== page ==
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Golla, U. ABHD11 Antisense RNA 1. Encyclopedia. Available online: https://encyclopedia.pub/entry/20520 (accessed on 17 June 2024).
Golla U. ABHD11 Antisense RNA 1. Encyclopedia. Available at: https://encyclopedia.pub/entry/20520. Accessed June 17, 2024.
Golla, Upendar. "ABHD11 Antisense RNA 1" Encyclopedia, https://encyclopedia.pub/entry/20520 (accessed June 17, 2024).
Golla, U. (2022, March 13). ABHD11 Antisense RNA 1. In Encyclopedia. https://encyclopedia.pub/entry/20520
Golla, Upendar. "ABHD11 Antisense RNA 1." Encyclopedia. Web. 13 March, 2022.
ABHD11 Antisense RNA 1
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ABHD11-AS1 is an RNA gene known as long intergenic non-protein coding RNA 35 (LINC00035) and Williams–Beuren syndrome chromosome region 26 (WBSCR26), located at 7q11.23.

lncRNA ABHD11-AS1 cancer signaling pathways

1. Introduction

Cancer is a dangerous disease characterized by the uncontrollable proliferation of abnormal cells with high morbidity and mortality [1]. As per WHO statistics, “cancer is the second leading cause of death globally, accounting for an estimated 9.6 million deaths, or one in six deaths, in 2018. Lung, prostate, colorectal, stomach and liver cancer are the most common types of cancer in men, while breast, colorectal, lung, cervical, and thyroid cancer are the most common among women” (https://www.who.int/ accessed on 3 January 2022). Despite enormous progress in cancer research, most cancers are diagnosed at advanced stages resulting in high mortality due to a lack of methods for early diagnosis, effective treatment, and disease relapse. The currently available cancer biomarkers for diagnosis and treatment in clinical use are proteins. Since 2% of the genome only codes for proteins, the research has been focused more on the non-coding genome. Over the past decade, elucidation of the functional importance of non-coding DNA in the human genome has gained the attention of researchers. As a result, several non-coding RNAs (ncRNAs) and long non-coding RNAs (lncRNAs) have been identified that play a critical regulatory role in various cellular processes and biological functions [2]. The timeline of significant discoveries in the field of ncRNAs is depicted in Figure 1.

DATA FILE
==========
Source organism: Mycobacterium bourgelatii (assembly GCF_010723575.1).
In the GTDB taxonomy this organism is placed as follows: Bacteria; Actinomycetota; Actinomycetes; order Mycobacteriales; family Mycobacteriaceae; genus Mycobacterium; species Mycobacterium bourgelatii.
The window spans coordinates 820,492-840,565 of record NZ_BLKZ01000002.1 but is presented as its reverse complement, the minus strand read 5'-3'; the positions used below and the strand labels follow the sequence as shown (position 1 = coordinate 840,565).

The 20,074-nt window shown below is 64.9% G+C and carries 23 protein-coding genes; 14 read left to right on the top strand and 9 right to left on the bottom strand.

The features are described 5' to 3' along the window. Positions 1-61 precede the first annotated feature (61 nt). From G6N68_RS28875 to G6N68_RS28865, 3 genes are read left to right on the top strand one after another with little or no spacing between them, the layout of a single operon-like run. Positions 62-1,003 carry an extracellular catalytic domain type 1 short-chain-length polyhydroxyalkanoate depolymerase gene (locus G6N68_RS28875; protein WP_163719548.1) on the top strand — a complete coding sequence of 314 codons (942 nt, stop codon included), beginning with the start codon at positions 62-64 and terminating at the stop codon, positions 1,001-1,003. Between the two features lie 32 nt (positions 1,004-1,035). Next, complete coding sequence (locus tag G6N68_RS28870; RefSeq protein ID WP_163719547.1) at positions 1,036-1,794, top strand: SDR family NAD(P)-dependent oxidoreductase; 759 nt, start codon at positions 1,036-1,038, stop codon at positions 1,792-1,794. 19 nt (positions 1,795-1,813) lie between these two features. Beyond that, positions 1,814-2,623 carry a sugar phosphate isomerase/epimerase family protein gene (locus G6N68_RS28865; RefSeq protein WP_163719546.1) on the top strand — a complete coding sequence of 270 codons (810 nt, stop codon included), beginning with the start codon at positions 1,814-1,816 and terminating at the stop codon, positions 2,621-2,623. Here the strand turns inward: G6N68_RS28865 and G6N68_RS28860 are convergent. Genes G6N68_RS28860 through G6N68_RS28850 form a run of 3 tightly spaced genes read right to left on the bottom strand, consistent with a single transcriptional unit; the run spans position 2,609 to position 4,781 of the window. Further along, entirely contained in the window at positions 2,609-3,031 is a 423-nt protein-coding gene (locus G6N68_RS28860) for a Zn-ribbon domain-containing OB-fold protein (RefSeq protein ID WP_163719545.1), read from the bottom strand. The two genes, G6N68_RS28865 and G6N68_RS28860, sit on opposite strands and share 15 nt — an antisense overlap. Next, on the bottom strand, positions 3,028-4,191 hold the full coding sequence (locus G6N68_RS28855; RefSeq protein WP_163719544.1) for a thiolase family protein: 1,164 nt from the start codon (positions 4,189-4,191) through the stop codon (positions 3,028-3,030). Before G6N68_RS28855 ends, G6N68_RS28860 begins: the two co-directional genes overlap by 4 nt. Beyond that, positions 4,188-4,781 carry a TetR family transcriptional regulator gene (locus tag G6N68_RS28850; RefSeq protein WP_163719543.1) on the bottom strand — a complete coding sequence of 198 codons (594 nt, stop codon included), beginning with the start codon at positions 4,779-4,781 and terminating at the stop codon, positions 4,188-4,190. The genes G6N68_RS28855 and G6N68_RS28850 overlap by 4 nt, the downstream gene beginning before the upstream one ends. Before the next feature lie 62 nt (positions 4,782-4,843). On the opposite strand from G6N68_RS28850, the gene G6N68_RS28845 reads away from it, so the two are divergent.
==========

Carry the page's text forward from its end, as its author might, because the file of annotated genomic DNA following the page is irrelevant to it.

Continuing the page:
Figure 1. The timeline of major discoveries in the area of RNA biology.
LncRNAs are defined as non-protein coding RNA transcripts with over 200 nucleotides in length [3]. LncRNAs account for 80% of ncRNAs, and play important roles in various cellular functions through participating at multiple regulatory levels (transcriptional, post-transcriptional, translational, post-translational, and epigenetic) [4]. LncRNAs can interact with chromatin, RNA, and proteins to modulate the transcription of target genes. The potential mechanisms through which lncRNAs mediate their biological effects were extensively reviewed earlier, and are summarized in Figure 2 [5][6][7]. LncRNAs are categorized based on their cellular localization as nuclear lncRNAs and cytoplasmic lncRNAs. Nuclear lncRNAs are functionally enriched for chromatin interactions, transcriptional alterations, and RNA processing, whereas cytoplasmic lncRNAs modulate signaling pathways, translation, and stability of mRNA transcripts. In another way, lncRNAs can be classified based on their genomic location relative to coding genes as intronic lncRNAs, overlapping lncRNAs, bidirectional lncRNAs, sense lncRNAs, antisense lncRNAs, and long intergenic RNAs (lincRNAs), which include enhancer RNAs (eRNAs) which are transcribed from distal regulatory enhancers [8]. The aberrant regulation of lncRNAs has been associated with different diseases, including cancer [8][9]. One such lncRNA with oncogenic potential is ABHD11 antisense RNA 1 (ABHD11-AS1; ENSG00000225969), which has gained attention over the years for its critical role in cancer progression, diagnosis, and treatment.